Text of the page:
3 Steps to Nurture and Elevate Your Leadership Aspirations

In geometry, an arc is defined as any unbroken part of the circumference of a circle or other curved line.

Visually, you can view an arc like a dome, in that it can cover or protect something important or valuable.

When applied to the concept of personal leadership, the arc provides you with the confidence of knowing that who you fundamentally are and what you truly believe in is protected from the pulls and tugs of “leading” every day. You see, there is a lot that’s exposed for leaders at all stages and, in some cases, there is a need for this type of coverage or protection.

But why?

You are leading from within an organization that has many layers, rules, regulations and requirements. These drivers can require you to react and respond in a way that is contrary to your intentions. As a result, leaders can lose who they are, given all of your responsibilities and visibility.

How then can you use the arc of personal leadership to protect your own self-satisfaction, aspirations and who you fundamentally are?

Here are some steps you can take, no matter what stage of leadership you’re in or aspire to:

Step #1 – Begin journaling

Sounds like a lot of work to start, right? However, many successful leaders have kept journals to keep them on track and remind them of their personal goals and objectives.

Use the journal to identify what personal leadership means to you. Is it to see others grow under your support and direction? Is it to make a greater impact on the organization through other people? Or is it simply to feel good about what you get to do each day?

Be honest and confident that these words will serve you when you need to be reminded why you do what you do.

Step #2 – Create your own personal leadership goals

Using your journal, write down your personal leadership goals. Perhaps you want to learn about emotional intelligence and how you can recognize your emotions and those you lead. Or take self-awareness training and share that with your team so that it builds cohesion and teamwork.

Step #3 – Determine your legacy

Journaling truly has value! Write down your thoughts about your personal leadership style and the impact you intend to make. What is it that you want to be known for as a leader? Is it that you were fair, compassionate, followed, appreciated or more?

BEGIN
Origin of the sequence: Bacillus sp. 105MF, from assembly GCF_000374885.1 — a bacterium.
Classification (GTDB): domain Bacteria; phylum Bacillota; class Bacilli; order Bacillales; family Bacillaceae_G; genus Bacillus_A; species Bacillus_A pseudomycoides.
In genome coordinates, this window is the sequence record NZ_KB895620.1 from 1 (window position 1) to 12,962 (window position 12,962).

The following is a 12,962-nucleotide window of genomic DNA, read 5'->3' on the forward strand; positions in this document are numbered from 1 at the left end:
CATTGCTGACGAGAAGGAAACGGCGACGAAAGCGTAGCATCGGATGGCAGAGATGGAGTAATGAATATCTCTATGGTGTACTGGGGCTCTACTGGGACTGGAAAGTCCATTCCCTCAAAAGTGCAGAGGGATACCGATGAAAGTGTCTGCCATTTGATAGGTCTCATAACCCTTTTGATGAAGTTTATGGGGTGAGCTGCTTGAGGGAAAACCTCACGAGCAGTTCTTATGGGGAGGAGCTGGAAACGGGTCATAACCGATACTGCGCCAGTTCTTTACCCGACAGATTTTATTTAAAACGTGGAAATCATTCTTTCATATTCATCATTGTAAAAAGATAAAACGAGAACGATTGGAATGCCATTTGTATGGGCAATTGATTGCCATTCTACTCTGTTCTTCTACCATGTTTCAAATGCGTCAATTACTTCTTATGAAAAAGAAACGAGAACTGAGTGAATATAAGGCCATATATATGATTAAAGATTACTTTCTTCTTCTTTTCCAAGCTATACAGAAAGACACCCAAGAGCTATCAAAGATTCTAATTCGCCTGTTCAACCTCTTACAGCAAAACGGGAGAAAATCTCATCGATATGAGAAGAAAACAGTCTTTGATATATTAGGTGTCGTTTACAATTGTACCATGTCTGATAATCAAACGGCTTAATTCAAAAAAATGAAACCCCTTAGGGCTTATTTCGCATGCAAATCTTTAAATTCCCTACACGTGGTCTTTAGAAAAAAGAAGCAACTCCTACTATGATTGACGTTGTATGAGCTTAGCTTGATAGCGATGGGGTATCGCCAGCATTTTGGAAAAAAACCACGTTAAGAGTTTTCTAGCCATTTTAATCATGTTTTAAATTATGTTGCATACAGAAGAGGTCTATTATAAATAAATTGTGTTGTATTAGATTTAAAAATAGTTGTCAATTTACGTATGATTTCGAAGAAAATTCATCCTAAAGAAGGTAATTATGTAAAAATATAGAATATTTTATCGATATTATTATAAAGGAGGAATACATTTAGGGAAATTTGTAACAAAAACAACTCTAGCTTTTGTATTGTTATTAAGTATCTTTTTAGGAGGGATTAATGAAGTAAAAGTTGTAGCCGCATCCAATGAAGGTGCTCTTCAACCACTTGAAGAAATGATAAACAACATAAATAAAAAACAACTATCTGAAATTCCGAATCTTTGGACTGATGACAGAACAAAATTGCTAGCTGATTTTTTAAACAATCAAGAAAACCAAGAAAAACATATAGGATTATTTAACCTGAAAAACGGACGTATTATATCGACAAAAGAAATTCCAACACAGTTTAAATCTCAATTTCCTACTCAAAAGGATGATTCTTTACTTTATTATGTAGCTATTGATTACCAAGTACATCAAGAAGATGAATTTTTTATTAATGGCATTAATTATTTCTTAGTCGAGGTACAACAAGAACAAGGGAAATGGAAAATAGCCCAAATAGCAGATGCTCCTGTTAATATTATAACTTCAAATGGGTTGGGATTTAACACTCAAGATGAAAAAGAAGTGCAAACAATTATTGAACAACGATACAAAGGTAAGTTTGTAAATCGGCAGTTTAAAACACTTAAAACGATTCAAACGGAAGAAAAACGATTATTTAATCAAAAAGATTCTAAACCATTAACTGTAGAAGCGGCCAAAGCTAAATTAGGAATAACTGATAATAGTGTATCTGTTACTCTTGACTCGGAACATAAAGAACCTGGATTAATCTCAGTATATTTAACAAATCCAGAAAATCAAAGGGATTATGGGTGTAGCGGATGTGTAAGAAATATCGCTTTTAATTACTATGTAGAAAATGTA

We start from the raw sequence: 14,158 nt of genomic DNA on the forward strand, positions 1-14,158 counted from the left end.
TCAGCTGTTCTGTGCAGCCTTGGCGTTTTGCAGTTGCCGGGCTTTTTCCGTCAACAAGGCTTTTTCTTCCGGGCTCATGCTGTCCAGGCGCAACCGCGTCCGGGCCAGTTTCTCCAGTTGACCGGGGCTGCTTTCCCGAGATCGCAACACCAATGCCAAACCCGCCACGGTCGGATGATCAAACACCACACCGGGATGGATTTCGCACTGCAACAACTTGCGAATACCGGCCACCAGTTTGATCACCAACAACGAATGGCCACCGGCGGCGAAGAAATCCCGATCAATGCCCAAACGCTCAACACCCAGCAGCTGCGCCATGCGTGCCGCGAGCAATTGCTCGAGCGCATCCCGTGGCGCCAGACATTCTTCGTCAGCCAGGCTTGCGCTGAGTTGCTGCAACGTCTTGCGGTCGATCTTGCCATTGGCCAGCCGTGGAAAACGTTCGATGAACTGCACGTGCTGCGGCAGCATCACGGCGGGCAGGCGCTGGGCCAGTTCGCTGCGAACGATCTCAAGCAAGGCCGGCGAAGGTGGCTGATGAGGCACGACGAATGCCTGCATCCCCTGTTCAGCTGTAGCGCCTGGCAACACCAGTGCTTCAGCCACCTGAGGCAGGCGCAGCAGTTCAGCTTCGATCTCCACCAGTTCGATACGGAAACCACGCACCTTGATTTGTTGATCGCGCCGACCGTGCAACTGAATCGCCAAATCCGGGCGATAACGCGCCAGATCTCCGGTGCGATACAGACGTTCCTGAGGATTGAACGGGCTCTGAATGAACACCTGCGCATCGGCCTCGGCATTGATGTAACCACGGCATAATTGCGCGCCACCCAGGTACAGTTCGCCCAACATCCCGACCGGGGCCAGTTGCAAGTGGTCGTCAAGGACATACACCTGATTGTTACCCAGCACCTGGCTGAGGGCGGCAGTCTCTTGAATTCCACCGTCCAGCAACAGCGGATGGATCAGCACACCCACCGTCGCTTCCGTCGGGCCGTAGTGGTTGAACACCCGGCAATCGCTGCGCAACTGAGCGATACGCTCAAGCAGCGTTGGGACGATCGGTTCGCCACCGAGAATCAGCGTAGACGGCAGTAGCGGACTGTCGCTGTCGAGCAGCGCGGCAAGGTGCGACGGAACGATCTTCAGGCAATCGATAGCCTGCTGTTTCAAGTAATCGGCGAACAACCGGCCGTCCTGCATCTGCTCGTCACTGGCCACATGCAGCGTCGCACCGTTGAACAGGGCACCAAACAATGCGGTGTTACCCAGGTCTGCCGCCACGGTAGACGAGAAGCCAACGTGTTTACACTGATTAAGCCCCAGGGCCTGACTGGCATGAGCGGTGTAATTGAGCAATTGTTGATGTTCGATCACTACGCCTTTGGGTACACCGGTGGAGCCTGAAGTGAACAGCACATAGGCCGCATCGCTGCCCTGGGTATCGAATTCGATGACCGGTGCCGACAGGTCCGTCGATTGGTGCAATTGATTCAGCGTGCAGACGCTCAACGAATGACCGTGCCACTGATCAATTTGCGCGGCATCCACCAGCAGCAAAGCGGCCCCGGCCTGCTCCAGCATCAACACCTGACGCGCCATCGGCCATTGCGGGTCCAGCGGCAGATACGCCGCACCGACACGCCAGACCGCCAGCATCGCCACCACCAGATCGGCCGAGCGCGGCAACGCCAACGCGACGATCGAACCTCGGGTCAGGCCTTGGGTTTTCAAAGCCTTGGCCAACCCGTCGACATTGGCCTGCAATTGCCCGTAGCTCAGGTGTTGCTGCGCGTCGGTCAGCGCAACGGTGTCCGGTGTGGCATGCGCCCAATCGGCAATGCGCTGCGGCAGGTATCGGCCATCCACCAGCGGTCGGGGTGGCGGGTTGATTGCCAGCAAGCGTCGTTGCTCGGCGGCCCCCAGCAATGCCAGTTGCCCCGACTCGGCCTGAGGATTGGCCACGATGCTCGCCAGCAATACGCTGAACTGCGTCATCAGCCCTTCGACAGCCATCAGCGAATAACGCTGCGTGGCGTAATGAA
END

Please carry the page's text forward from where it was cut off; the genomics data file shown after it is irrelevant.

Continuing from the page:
And how will you use the arc of leadership to protect the legacy you want to leave? Checking in and reading your journal entries will preserve your arc of leadership.

Leaders can cross business units, agencies, boundaries and barriers easily because they understand that the opportunity is bigger than themselves. This noble effort is not without its challenges, but here is where a leader gets their grit and professional satisfaction.

That professional satisfaction can be where leaders lose their ability to balance who they are and who they are “being” as a leader. Striking that balance is as much a defining leadership trait as achieving quarterly and annual goals.

Therein lies the power of your arc of personal leadership. The arc and the steps defined above are where your protection and your balance lie. The arc of leadership is a place to celebrate what’s important and valuable for you while leading your team toward the extraordinary results only you can achieve.

There is beauty in protecting that which is important and valuable to one’s identity, even in a collaborative environment. It serves your inner need for honoring your place in the world. And we truly relish that kind of leader.

Interested in becoming a Featured Contributor? Email topics you’re interested in covering for GovLoop to [email protected] And to read more from our Spring 2021 Cohort, here is a full list of every Featured Contributor during this cohort.

Christine “Chris” Makell has worked for the Internal Revenue Service (IRS) for over four years, having held positions of increasing challenges and responsibility in that short time. She is currently a Program Analyst in the Knowledge Management & Transfer office. She joins federal service after a 28-year career in the private sector and six years as the owner of Chris Makell Consulting/Coaching working with individuals and sales teams to achieve greater success.

Photo by Jessica Lewis on Unsplash

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